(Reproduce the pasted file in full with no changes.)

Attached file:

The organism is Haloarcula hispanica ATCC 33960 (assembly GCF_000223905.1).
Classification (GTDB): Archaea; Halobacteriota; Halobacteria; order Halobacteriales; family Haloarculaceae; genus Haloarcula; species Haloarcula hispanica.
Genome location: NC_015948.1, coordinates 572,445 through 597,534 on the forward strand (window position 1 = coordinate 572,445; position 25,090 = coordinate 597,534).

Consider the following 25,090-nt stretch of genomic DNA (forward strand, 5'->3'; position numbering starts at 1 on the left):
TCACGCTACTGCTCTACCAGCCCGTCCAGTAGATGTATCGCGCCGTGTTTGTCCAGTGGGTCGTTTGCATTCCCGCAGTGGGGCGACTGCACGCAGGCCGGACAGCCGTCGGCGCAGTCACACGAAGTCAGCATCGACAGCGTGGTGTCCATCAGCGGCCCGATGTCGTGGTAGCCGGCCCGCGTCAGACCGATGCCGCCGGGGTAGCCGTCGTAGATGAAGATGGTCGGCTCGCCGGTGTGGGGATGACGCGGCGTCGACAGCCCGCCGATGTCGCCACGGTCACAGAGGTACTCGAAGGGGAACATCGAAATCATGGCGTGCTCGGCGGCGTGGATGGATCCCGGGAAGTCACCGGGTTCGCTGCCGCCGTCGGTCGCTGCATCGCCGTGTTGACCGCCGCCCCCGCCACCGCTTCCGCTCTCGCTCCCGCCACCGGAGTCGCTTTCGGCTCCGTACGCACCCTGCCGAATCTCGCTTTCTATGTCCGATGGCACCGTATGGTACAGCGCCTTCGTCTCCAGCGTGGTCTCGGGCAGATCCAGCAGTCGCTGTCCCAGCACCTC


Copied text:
The organism is Haloarcula hispanica ATCC 33960 (assembly GCF_000223905.1).
Classification (GTDB): Archaea; Halobacteriota; Halobacteria; order Halobacteriales; family Haloarculaceae; genus Haloarcula; species Haloarcula hispanica.
Genome location: NC_015948.1, coordinates 572,445 through 597,534 on the forward strand (window position 1 = coordinate 572,445; position 25,090 = coordinate 597,534).

Consider the following 25,090-nt stretch of genomic DNA (forward strand, 5'->3'; position numbering starts at 1 on the left):
TCACGCTACTGCTCTACCAGCCCGTCCAGTAGATGTATCGCGCCGTGTTTGTCCAGTGGGTCGTTTGCATTCCCGCAGTGGGGCGACTGCACGCAGGCCGGACAGCCGTCGGCGCAGTCACACGAAGTCAGCATCGACAGCGTGGTGTCCATCAGCGGCCCGATGTCGTGGTAGCCGGCCCGCGTCAGACCGATGCCGCCGGGGTAGCCGTCGTAGATGAAGATGGTCGGCTCGCCGGTGTGGGGATGACGCGGCGTCGACAGCCCGCCGATGTCGCCACGGTCACAGAGGTACTCGAAGGGGAACATCGAAATCATGGCGTGCTCGGCGGCGTGGATGGATCCCGGGAAGTCACCGGGTTCGCTGCCGCCGTCGGTCGCTGCATCGCCGTGTTGACCGCCGCCCCCGCCACCGCTTCCGCTCTCGCTCCCGCCACCGGAGTCGCTTTCGGCTCCGTACGCACCCTGCCGAATCTCGCTTTCTATGTCCGATGGCACCGTATGGTACAGCGCCTTCGTCTCCAGCGTGGTCTCGGGCAGATCCAGCAGTCGCTGTCCCAGCACCTC